A small sinkhole formed in Dimond Park near Thunder Mountain High School Thursday afternoon.
George Schaaf, parks and landscape superintendent, said a sinkhole about a foot wide at its mouth and five feet deep opened up on land maintained by Parks and Recreation near the athletic fields by the high school.
“It was in the grassy area between the new bike path and the curb that runs around the perimeter of the ball field,” said Schaaf.
The sinkhole was reported to Parks and Recreation by the Public Works Department’s Streets Division and the Juneau School District, according to Schaaf and JSD chief of staff Kristin Bartlett.
“It’s not actually on the school grounds, so the custodial department over at Thunder Mountain went and checked it out,” Bartlett said. “They put some cones around it so it was obvious that it was a dangerous area there.”
“We’ve got it barricaded off,” Schaaf confirmed. He said the sinkhole did not impede traffic, and no injuries were reported.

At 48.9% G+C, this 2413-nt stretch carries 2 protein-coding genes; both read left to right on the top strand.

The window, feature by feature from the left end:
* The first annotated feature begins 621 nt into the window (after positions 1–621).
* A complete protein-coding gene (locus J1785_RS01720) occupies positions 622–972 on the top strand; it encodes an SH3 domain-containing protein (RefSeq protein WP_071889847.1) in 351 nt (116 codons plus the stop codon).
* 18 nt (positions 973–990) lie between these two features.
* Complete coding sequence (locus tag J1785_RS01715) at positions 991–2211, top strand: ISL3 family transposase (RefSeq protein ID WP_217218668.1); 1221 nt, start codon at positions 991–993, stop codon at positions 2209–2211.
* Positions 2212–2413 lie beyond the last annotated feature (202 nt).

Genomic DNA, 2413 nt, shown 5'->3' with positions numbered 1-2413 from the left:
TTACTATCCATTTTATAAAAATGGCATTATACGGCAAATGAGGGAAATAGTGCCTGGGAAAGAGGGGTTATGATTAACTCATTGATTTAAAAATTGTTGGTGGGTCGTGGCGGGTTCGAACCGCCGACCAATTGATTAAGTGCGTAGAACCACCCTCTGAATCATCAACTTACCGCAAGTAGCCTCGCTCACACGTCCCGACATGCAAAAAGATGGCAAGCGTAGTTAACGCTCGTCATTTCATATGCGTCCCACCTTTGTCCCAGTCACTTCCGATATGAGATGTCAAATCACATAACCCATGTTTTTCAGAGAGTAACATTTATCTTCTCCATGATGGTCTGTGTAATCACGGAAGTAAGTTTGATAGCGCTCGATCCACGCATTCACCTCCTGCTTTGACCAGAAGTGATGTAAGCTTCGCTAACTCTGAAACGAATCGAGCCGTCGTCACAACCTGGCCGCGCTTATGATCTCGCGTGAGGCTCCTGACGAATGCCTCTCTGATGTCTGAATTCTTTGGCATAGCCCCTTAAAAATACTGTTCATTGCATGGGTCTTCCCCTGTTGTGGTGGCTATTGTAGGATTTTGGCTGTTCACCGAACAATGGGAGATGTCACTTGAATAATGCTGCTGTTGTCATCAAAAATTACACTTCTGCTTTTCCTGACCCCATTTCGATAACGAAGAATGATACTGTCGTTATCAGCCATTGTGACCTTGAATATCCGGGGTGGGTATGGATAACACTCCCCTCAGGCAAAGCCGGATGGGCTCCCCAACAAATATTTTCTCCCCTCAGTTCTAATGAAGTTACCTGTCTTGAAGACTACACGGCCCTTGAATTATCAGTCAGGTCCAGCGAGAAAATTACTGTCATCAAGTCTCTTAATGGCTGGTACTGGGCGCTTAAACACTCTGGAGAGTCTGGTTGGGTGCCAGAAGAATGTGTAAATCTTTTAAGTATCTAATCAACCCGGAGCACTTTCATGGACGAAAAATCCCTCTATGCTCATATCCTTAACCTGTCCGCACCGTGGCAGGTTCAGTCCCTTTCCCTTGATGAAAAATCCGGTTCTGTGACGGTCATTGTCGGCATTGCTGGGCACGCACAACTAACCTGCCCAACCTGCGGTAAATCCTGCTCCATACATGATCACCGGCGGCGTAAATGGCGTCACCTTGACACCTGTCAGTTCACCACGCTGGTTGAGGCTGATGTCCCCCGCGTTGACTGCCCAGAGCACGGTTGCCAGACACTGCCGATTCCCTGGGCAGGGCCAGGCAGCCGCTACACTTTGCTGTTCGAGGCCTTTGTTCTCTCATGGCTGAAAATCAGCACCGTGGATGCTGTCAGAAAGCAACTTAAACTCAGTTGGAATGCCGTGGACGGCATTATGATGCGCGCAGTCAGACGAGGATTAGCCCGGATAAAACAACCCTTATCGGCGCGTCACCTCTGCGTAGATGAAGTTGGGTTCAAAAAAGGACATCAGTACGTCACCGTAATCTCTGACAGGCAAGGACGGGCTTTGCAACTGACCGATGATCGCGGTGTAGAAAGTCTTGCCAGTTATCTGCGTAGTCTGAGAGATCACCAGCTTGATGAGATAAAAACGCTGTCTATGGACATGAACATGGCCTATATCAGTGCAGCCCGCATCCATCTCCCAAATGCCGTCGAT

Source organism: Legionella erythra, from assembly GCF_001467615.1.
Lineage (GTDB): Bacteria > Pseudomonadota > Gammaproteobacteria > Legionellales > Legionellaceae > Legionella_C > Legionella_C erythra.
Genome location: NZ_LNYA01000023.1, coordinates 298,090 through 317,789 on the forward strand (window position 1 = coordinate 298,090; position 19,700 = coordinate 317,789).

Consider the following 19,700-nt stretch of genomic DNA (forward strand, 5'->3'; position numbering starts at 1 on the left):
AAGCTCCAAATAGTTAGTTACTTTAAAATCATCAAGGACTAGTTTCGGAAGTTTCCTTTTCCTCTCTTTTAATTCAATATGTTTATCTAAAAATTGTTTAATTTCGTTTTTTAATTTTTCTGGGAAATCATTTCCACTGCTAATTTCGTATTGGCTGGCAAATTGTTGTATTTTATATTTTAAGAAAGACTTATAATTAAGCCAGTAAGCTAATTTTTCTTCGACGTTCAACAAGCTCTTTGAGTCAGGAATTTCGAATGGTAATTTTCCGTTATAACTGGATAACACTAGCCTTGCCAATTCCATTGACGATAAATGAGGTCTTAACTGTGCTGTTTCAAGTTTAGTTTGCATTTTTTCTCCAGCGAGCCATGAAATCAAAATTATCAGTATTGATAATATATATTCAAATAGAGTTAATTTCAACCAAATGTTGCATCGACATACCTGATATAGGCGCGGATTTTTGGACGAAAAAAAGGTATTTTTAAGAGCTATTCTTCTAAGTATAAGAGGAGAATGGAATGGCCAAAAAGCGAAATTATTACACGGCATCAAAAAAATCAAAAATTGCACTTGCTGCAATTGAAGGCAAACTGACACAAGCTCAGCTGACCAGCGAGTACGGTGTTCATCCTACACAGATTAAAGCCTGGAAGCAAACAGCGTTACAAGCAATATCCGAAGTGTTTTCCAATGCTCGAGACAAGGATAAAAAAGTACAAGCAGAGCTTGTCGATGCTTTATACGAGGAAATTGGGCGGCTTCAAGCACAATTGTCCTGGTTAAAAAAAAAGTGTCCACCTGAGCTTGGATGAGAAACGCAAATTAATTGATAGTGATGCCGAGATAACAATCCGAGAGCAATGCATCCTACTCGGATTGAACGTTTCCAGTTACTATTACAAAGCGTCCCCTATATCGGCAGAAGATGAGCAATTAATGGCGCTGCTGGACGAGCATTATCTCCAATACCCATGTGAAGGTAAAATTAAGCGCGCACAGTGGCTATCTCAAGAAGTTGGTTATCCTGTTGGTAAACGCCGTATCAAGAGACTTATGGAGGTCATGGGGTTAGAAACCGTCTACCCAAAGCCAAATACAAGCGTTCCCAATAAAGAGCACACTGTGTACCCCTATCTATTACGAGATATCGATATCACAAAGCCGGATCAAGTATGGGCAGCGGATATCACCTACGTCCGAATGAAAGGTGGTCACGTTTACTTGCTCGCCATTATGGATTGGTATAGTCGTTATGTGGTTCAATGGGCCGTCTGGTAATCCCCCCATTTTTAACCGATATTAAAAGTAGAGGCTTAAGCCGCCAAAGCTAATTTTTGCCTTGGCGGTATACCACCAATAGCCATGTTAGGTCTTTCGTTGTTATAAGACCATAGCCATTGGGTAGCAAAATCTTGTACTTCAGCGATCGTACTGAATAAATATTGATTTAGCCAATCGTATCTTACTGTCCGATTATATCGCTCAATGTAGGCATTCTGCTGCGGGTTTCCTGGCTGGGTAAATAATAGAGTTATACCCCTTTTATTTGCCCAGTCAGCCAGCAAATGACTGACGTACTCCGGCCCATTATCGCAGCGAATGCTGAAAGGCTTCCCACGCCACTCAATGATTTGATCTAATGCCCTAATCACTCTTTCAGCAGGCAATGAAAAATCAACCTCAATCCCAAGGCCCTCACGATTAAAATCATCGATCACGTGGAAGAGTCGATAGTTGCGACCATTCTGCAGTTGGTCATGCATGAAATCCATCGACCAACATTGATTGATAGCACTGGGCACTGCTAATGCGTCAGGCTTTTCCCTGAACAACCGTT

Sinkholes form when the rock, clay or soil beneath the ground’s surface is dissolved or washed away and the surface collapses.
“It does happen from time to time,” Schaaf remarked.
Schaaf said he is not an expert on how the sinkholes form or what causes them, but he added, “I wouldn’t be surprised if the amount of rain we’ve had recently had something to do with it.”
According to the Juneau Forecast Office, 5.71 inches of rain have fallen this month at Juneau International Airport, as of 3 p.m. Thursday.
A contractor worked to fill in the sinkhole as Schaaf spoke Thursday afternoon.
At this time, Parks and Recreation is not concerned about any other sinkhole formation activity in the area, according to Schaaf.
“It looks like it didn’t extend beyond the area that they opened up, so we don’t really expect it to … continue expanding,” Schaaf said.